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Formation and evolution of back‐barrier perched lakes in rocky coasts: An example of a Holocene system in north‐west Spain

AuthorsSáez, Alberto; Carballeira, R.; Pueyo Mur, Juan José; Vázquez-Loureiro, D.; Leira, Manel; Hernández, Armand ; Valero-Garcés, Blas L. ; Bao, Roberto
KeywordsBedrock topography
sequence stratigraphy
coastal lakes
high‐resolution chronology
sea‐level changes
Issue DateJan-2018
PublisherJohn Wiley & Sons
CitationSedimentology; 65(6): 1891-1917 (2018)
AbstractCoastal back‐barrier perched lakes are freshwater bodies that are elevated over sea‐level and are not directly subjected to the inflow of seawater. This study provides a detailed reconstruction of the Doniños back‐barrier perched lake that developed at the end of a small river valley in the rocky coast of the north‐west Iberian Peninsula during the Holocene transgression. Its sequence stratigraphy was reconstructed based on a core transect across the system, the analyses of its lithofacies and microfossil assemblages, and a high‐resolution radiocarbon‐based chronology. The Doniños perched lake was formed ca 4·5 ka bp. The setting of the perched lake was favoured by Late Holocene sea‐level stabilization and the formation of a barrier and back‐barrier basin, which was contemporaneous with the high systems tract period. This basin developed over marine and lagoonal sediments deposited between 10·2 ka bp and 8·0 ka bp, during rapidly rising sea‐level characteristic of the transgressive systems track period. At 1·1 ka bp, the barrier was breached and the perched lake was partially emptied, causing the erosion of the back‐barrier basin sediments and a significant sedimentary hiatus. Both enhanced storminess and human intervention were likely to be responsible for this event. After 1 ka bp, the barrier reclosed and the present‐day lake was reformed, with the water level reaching as high as 5 m above mean sea‐level. The depositional evolution of the Doniños system serves as a model of coastal back‐barrier perched lakes in coastal clastic systems that have developed over gently seaward‐dipping rugged substrates at small distances from the shoreline and under conditions of rising sea‐level and high sediment supply. A review of estuaries, back‐barrier lagoons, pocket beaches and back‐barrier perched lakes in the rocky coast of north‐west Spain shows that the elevation of the bedrock is the main factor controlling the origin and evolution of these systems.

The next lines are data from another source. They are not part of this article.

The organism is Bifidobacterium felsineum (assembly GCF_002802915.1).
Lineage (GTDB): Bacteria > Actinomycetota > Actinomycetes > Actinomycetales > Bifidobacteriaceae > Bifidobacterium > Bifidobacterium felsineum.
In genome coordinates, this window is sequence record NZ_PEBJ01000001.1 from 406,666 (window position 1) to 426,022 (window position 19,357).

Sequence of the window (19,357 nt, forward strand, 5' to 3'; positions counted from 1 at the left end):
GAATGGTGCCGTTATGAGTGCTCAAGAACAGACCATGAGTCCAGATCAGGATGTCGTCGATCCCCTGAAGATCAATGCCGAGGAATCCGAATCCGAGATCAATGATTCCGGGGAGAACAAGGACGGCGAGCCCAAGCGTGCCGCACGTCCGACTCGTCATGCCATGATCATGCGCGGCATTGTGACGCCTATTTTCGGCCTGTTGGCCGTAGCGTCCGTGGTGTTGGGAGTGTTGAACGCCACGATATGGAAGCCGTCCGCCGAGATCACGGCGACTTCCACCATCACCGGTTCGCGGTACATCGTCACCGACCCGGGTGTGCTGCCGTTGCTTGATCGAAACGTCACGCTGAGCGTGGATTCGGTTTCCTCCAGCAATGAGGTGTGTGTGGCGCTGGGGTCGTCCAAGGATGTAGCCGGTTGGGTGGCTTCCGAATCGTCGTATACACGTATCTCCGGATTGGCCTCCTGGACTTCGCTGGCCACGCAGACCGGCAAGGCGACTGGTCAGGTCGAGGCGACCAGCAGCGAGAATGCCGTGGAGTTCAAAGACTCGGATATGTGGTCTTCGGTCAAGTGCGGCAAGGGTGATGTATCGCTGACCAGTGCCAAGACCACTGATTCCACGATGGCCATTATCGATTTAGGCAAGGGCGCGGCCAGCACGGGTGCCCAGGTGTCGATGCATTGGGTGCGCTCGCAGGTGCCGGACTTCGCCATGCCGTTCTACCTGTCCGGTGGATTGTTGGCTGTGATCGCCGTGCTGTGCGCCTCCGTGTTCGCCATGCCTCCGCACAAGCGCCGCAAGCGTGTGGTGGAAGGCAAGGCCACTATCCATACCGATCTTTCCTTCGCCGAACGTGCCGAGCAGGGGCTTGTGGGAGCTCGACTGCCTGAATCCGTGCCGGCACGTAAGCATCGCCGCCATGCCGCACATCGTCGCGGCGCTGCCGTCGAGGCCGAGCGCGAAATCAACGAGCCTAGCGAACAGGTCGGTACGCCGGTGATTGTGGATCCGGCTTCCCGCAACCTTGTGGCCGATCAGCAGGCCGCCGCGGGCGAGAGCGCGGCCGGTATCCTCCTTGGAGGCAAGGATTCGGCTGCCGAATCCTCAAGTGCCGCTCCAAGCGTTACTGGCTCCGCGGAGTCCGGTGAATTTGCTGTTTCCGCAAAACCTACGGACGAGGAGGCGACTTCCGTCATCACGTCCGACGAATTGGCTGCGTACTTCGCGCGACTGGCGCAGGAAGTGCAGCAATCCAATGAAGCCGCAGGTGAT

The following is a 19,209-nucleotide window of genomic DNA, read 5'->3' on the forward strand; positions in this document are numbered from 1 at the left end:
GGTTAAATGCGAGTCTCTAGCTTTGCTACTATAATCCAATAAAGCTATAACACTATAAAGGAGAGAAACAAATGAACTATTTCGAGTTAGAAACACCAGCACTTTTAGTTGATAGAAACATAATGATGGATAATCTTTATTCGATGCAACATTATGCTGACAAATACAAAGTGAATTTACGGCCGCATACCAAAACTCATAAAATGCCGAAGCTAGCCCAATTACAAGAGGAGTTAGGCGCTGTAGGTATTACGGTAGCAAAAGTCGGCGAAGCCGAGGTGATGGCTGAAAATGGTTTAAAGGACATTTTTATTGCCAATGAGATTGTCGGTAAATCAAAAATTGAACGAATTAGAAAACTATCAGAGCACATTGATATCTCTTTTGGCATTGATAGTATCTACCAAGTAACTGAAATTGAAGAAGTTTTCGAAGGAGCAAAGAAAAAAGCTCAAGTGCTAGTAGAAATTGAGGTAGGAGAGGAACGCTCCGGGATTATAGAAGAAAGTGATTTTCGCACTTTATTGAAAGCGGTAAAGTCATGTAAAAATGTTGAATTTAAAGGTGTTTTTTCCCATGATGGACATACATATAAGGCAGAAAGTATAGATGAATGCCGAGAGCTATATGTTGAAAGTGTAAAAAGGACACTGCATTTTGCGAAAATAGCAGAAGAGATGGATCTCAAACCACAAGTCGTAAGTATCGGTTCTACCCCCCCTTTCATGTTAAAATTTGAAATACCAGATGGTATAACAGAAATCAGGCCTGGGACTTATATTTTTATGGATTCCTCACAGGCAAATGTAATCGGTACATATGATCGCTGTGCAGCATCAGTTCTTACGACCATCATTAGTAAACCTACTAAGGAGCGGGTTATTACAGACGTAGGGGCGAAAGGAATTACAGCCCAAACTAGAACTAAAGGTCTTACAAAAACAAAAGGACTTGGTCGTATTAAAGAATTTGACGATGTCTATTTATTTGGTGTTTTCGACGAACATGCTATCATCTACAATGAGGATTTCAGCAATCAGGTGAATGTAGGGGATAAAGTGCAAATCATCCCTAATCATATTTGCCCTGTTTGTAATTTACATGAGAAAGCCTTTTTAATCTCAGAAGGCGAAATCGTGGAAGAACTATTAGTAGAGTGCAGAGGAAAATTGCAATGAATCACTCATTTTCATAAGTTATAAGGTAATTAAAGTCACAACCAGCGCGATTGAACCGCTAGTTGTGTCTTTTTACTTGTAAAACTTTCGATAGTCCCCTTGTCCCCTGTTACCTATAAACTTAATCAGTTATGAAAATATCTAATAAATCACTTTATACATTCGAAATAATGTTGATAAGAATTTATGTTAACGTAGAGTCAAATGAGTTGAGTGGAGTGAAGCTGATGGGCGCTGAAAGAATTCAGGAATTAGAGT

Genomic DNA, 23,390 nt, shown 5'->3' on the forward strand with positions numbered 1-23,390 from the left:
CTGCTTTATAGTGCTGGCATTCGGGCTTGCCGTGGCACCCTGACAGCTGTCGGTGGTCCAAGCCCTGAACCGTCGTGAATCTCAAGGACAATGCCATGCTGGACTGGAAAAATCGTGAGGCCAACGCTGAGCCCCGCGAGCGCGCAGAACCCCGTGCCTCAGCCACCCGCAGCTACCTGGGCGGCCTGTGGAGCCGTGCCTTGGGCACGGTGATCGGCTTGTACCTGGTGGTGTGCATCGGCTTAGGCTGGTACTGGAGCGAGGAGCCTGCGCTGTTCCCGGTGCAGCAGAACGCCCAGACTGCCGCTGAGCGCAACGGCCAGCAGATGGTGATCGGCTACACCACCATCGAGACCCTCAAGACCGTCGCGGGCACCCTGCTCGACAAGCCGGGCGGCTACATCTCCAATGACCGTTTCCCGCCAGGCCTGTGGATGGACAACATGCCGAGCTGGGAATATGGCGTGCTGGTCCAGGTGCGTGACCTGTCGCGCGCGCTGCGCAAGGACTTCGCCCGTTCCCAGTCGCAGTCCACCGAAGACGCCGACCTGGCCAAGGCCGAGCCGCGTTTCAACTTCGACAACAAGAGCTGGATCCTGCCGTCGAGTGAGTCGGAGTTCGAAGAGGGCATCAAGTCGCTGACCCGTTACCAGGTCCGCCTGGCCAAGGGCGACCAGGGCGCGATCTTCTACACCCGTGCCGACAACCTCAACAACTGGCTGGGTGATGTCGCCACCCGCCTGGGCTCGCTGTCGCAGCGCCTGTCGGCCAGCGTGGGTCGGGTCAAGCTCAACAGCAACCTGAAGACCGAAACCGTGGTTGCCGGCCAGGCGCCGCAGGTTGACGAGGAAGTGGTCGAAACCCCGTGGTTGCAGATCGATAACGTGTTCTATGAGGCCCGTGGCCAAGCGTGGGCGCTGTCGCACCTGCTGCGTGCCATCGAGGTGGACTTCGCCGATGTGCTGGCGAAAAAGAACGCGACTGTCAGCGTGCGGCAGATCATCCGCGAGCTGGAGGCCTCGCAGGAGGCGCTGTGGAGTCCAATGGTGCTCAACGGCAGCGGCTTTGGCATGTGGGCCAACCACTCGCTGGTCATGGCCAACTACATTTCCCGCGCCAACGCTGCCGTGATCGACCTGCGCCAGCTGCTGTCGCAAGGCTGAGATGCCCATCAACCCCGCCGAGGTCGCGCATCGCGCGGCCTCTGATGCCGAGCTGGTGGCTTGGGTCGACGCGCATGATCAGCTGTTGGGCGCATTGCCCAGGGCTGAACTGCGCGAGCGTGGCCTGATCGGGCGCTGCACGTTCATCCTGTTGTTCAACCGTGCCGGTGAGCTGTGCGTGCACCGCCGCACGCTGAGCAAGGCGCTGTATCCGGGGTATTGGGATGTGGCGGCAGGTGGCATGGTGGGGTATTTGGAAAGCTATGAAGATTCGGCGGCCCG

Publisher version (URL)https://doi.org/10.1111/sed.12451
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